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"CenterPoint Energys Three Pillars of Diversity"

Remarks to the
Asian Chamber of Commerce


March 7, 2013

Thanks, Bin, for the kind introduction, and thanks to Linda and the Asian
Chamber of Commerce for having me here today. Its great to spend some time
with such a wonderful mix of people. Its not hard to gather such a diverse set of
folks here in Houston because as you may know, we are now the most ethnically
diverse city in America. Take that New York!
Im sure we all share a belief that Houstons diversity is one of our citys
great strengths. CenterPoint Energy certainly believes so, and our vision of
diversity rests on three strong pillars that I will share with you today: our relations
with diverse communities, building a diverse and inclusive workforce, and teaming
with high-quality diverse suppliers. These three pillars make our company strong,
our economy strong, and our community strong.
Pillar one: strengthening diverse communities to achieve common goals
As youll see, at CenterPoint Energy, we like the number three. Each of
these three pillars has three main objectives. For community relations they are
One: building relationships with the communities we serve and
reaching out to our customers as a caring neighbor,
Two: showing our commitment through sponsorship of community
events and financial contributions to charities, civic organizations,
educational programs and economic development initiatives, and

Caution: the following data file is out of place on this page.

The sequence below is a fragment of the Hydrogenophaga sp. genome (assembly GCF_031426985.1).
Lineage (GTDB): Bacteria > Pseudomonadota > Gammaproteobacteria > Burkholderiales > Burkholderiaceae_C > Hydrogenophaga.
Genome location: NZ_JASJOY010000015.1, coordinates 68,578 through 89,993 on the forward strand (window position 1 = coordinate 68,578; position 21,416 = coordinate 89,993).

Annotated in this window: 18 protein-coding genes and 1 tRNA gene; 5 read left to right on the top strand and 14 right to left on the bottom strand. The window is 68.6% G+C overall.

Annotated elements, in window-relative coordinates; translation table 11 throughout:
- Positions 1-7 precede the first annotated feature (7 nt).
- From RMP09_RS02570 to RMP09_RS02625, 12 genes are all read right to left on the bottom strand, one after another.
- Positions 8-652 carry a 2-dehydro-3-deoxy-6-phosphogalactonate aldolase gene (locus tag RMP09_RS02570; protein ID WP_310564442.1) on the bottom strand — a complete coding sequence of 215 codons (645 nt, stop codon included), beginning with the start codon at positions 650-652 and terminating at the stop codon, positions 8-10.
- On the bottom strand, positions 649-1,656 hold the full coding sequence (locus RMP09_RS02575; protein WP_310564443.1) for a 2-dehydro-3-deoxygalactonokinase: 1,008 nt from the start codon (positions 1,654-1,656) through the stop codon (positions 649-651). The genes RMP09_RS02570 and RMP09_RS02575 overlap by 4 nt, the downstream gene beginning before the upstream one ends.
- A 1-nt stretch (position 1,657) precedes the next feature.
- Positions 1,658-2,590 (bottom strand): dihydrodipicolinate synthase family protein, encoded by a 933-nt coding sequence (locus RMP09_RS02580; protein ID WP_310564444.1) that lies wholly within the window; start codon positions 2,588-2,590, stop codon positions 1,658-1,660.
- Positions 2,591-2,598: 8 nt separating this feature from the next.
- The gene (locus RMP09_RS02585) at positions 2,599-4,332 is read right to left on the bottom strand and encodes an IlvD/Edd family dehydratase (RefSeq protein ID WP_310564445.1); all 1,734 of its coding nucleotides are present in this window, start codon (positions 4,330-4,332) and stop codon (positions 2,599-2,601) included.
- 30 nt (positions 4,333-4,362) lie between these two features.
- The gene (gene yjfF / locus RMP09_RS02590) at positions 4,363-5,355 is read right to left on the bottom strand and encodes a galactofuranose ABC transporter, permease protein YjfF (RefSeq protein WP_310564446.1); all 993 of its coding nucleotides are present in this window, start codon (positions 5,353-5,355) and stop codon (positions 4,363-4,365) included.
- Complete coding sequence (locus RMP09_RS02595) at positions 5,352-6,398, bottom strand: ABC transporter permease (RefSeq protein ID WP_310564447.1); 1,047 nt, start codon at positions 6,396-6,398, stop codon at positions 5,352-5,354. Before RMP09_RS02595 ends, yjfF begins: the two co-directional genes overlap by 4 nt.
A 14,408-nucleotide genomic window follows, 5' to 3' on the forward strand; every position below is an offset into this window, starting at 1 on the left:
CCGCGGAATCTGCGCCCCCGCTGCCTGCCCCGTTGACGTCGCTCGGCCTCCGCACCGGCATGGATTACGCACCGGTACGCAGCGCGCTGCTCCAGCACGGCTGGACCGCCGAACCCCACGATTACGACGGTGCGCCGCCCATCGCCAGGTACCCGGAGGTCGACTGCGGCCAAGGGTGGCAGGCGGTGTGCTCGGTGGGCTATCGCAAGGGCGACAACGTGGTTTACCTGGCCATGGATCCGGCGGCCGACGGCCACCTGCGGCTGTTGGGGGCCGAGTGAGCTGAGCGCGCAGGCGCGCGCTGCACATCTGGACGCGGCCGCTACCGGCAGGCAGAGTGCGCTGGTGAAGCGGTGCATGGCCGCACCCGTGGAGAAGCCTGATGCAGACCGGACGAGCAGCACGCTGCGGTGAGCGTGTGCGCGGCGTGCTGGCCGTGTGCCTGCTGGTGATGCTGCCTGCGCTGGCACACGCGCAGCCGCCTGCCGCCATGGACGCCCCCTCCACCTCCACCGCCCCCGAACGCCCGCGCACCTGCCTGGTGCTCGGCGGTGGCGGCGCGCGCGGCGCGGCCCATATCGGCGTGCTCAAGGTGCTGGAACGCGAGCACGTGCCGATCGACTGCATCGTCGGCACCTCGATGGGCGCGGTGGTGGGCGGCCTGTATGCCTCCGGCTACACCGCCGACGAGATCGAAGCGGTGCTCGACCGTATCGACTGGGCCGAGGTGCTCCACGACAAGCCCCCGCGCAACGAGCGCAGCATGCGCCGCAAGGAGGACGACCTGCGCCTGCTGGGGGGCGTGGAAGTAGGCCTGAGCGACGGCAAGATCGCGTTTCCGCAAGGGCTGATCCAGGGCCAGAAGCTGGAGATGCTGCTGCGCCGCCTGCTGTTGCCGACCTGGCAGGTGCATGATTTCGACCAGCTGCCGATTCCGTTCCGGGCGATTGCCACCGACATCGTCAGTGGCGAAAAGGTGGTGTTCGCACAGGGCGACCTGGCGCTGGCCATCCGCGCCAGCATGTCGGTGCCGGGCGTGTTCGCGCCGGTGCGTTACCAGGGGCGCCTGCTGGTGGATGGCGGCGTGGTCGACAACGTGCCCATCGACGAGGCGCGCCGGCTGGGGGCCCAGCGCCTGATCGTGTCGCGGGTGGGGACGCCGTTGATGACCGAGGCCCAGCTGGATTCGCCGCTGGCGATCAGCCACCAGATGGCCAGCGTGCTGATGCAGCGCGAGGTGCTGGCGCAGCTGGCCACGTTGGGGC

Three: actively promoting volunteer service among our employees
and demonstrating as a team that we make a difference.
CenterPoint Energy employees live, work, and serve in dozens of
communities throughout the greater Houston area. We are your neighbors. Many
employees from executive offices down to neighborhood service centers actively
serve their communities on professional or nonprofit boards of directors. In 2012,
more than a quarter of our management shared their leadership, financial skills,
and industry expertise on the boards of over 220 community organizations,
including civic development, education, and social services.
To encourage and reward service to the community, CenterPoint Energy
awarded over 91 thousand dollars last year to nonprofits on behalf of employees
board service or volunteer support through our Grant Incentives for Volunteer
Employees program, known by the acronym GIVE.
As caring neighbors, we reach out to those most in need to help manage their
energy costs. For example, we partnered with nonprofits to distribute 17 hundred
energy assistance and conservation kits to low-income natural gas customers and

completed an equal number of free furnace tune-ups and safety checks valued at
173 thousand dollars. Through partnerships with community action agencies and
nonprofit organizations, our Agencies in Action program delivered energy
efficiency upgrades to over one thousand low-income electric consumers. These
are just a few of the ways we build relationships with our communities as good
corporate citizens and neighbors.
In support of our second objective, we sponsor many community events,
support and conduct educational programs, and help drive economic development.
I could spend a half hour just listing the community events which we sponsor and
participate in from walkathons, cycling events, fishing tournaments and other
fundraisers for the March of Dimes, United Negro College Fund, National Multiple
Sclerosis Society, Susan G. Komen and more.